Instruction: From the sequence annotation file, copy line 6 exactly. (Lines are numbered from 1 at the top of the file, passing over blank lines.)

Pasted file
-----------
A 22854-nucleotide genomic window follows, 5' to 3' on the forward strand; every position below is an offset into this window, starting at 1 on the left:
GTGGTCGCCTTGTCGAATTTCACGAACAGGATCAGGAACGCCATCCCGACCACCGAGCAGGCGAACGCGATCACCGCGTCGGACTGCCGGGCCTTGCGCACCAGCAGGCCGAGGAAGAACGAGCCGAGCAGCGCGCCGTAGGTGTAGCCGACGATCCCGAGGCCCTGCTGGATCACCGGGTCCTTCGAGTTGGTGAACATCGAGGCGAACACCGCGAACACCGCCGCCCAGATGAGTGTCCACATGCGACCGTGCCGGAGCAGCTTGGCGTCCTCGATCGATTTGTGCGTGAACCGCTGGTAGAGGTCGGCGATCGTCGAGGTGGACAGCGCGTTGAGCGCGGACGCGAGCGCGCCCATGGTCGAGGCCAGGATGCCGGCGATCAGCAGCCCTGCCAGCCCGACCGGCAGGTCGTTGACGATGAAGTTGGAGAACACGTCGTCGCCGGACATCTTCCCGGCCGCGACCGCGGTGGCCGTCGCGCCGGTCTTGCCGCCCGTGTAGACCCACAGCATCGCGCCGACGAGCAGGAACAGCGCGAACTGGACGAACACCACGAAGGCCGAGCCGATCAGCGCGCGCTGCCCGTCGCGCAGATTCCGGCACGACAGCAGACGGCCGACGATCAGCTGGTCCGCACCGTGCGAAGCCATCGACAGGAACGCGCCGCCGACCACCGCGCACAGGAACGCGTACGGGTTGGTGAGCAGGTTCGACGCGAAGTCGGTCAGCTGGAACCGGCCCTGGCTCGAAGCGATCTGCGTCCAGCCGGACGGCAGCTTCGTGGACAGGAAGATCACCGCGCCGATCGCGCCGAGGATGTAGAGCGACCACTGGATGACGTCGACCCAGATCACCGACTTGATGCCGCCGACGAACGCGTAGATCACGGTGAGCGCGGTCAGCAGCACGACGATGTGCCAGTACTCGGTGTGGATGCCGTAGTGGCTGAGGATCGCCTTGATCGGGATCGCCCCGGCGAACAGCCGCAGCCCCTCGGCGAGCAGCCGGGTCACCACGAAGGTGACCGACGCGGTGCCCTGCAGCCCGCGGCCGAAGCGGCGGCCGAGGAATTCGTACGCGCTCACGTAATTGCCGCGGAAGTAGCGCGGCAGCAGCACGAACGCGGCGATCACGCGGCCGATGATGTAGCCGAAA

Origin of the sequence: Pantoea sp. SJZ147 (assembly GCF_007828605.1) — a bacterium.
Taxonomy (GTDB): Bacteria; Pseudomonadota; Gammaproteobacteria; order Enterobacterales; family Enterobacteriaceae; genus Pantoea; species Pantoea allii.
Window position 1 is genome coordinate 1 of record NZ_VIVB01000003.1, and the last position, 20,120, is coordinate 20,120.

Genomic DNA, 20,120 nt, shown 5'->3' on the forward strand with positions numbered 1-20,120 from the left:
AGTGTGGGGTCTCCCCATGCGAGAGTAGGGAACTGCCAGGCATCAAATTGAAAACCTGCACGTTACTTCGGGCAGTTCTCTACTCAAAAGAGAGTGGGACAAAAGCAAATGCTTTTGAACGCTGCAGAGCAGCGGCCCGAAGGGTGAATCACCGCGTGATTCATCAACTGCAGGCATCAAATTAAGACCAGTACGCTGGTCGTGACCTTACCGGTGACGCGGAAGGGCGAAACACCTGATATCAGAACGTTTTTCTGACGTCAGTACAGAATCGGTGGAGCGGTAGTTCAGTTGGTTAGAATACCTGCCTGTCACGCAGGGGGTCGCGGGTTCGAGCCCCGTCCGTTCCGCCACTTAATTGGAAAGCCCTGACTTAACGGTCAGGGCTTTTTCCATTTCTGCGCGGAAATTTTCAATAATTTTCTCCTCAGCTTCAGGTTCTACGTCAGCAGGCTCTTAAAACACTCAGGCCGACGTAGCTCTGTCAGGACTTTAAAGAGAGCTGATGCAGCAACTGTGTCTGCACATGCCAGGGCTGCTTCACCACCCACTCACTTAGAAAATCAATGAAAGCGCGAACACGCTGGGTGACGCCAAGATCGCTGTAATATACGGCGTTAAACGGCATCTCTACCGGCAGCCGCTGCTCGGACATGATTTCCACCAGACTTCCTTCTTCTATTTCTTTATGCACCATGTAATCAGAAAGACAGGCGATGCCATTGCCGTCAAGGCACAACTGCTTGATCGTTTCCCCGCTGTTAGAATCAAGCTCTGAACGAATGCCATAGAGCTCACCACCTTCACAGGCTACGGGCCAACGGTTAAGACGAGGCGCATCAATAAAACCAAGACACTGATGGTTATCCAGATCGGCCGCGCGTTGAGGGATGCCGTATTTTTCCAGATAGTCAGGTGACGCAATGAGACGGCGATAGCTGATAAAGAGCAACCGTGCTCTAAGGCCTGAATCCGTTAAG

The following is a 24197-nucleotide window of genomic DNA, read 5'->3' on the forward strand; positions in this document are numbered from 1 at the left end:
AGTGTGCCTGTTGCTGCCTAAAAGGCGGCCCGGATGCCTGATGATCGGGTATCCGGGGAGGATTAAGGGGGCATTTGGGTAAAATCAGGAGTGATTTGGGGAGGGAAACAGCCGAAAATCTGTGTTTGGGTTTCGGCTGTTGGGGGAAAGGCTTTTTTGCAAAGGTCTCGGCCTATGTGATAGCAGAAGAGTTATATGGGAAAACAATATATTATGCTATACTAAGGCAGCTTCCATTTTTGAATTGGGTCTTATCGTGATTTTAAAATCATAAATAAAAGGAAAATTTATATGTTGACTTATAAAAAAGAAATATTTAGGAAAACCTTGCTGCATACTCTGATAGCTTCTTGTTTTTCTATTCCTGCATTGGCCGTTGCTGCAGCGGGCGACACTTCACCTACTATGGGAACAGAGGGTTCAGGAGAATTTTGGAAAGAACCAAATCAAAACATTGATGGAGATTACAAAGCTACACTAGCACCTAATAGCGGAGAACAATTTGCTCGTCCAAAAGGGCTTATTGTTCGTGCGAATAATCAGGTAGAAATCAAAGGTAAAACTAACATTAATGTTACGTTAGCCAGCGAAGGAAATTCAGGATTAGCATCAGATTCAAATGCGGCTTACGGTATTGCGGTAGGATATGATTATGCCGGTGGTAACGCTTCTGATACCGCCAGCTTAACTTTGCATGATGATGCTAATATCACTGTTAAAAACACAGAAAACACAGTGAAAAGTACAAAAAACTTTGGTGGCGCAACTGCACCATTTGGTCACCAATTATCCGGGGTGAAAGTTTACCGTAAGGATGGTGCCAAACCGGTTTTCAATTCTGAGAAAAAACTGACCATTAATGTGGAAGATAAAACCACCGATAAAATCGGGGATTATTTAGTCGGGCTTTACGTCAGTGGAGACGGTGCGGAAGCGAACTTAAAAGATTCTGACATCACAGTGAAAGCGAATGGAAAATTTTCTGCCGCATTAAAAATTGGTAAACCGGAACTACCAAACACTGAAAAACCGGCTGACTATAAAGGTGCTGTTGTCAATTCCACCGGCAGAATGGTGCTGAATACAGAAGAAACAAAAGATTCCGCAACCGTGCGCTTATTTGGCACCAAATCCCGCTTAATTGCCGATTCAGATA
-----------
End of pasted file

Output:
Genomic DNA, 20,120 nt, shown 5'->3' on the forward strand with positions numbered 1-20,120 from the left: